Assess the current state: Where does the organization stand today in terms of leadership activities, infrastructure, processes and services? Are existing leadership strategies impacting strategic goals? If not, they must be modified to serve their purpose and support the organization’s objectives being planned.
Establish the target state: What so you want to achieve? How will outcomes from the transformation be measured? You don’t have to go into the details, but assign OKRs, KPIs and business metrics accordingly. Next, decide how human and financial resources will be prioritized. Finally, reach a consensus on how progress will be tracked as the transformation takes shape.
Determine the steps or initiatives of each team: A transformation affects everyone in the organization. It requires inputs and feedback from decision-makers at various levels of the organization and at the department levels. The participation and expectation from stakeholders should be clear from the beginning.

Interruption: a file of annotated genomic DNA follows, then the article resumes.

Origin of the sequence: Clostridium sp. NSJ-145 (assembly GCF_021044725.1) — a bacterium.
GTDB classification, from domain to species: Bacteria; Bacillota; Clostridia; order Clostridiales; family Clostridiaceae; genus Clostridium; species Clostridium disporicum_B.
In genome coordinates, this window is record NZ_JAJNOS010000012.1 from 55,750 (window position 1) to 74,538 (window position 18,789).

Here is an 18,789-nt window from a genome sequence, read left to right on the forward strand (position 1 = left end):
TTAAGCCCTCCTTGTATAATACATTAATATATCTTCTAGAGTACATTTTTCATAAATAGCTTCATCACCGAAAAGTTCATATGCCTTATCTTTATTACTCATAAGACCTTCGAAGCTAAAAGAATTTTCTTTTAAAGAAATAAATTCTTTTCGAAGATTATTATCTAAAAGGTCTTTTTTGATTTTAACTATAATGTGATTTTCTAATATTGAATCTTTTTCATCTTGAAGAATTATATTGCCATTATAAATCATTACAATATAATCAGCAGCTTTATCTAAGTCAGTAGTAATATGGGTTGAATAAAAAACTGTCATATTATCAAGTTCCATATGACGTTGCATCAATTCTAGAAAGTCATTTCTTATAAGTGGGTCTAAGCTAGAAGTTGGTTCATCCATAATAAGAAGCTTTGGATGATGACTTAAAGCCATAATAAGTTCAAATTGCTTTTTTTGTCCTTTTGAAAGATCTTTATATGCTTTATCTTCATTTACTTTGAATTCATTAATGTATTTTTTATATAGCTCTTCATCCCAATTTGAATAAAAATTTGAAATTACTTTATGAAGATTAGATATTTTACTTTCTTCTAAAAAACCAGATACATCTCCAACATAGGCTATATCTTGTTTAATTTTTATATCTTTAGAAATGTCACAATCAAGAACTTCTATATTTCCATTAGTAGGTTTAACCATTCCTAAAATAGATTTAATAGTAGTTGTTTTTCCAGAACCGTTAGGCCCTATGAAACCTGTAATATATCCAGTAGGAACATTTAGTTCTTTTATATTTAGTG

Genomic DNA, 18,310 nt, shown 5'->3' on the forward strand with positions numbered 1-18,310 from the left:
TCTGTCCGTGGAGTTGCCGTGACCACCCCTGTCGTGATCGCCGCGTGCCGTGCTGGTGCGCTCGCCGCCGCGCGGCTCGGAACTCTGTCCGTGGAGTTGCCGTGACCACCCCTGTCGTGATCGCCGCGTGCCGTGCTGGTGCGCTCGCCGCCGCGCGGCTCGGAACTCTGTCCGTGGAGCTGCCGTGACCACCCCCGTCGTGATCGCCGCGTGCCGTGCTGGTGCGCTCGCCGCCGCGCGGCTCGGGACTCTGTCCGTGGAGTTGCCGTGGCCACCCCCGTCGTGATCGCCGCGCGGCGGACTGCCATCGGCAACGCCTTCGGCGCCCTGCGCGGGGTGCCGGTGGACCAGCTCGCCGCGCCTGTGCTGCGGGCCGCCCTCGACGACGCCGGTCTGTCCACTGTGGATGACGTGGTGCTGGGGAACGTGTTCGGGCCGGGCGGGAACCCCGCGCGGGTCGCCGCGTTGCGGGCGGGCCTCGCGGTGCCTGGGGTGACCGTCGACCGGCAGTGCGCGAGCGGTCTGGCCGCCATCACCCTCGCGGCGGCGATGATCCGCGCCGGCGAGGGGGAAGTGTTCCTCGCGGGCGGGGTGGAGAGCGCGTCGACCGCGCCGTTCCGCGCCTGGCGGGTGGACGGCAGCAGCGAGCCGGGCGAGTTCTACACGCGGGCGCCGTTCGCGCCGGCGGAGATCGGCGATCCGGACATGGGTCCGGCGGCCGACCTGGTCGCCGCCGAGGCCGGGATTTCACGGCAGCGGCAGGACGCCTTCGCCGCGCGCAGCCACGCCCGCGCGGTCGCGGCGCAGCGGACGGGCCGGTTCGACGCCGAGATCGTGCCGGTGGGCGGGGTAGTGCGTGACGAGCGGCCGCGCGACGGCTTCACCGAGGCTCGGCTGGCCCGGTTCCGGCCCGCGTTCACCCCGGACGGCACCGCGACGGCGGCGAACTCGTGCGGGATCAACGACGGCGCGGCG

Identify issues along four tracks: people, process, organization structures and technology. The people track is about ensuring you have the right people in the right seats with the right skills both during the transformation efforts, as well as post-transformation. Ensuring you have the right people leading and supporting the teams, as well as the right team members executing on transformation initiatives are critical to the successful delivery of the vision. A roadmap item may include designing a new organizational structure and roles needed in post-transformation.
Agree upon which elements the leader participants can influence, in what span of time.
01. Evolution & Revolution: departmental SWOT analysis; strategy research & development. Time Allocated: 1 Month
02. Knowing Why: departmental SWOT analysis; strategy research & development. Time Allocated: 1 Month
03. Mastering Phases: departmental SWOT analysis; strategy research & development. Time Allocated: 1 Month
04. Engaging in Challenging: departmental SWOT analysis; strategy research & development. Time Allocated: 1 Month
05. Company Culture: departmental SWOT analysis; strategy research & development. Time Allocated: 1 Month
06. Team Culture: departmental SWOT analysis; strategy research & development. Time Allocated: 1 Month
07. Personal CTSQ: departmental SWOT analysis; strategy research & development. 1 Month
08. Challenging Processes: departmental SWOT analysis; strategy research & development. Time Allocated: 1 Month
09. Getting It Wrong: departmental SWOT analysis; strategy research & development. Time Allocated: 1 Month
10. Change Readiness: departmental SWOT analysis; strategy research & development. Time Allocated: 1 Month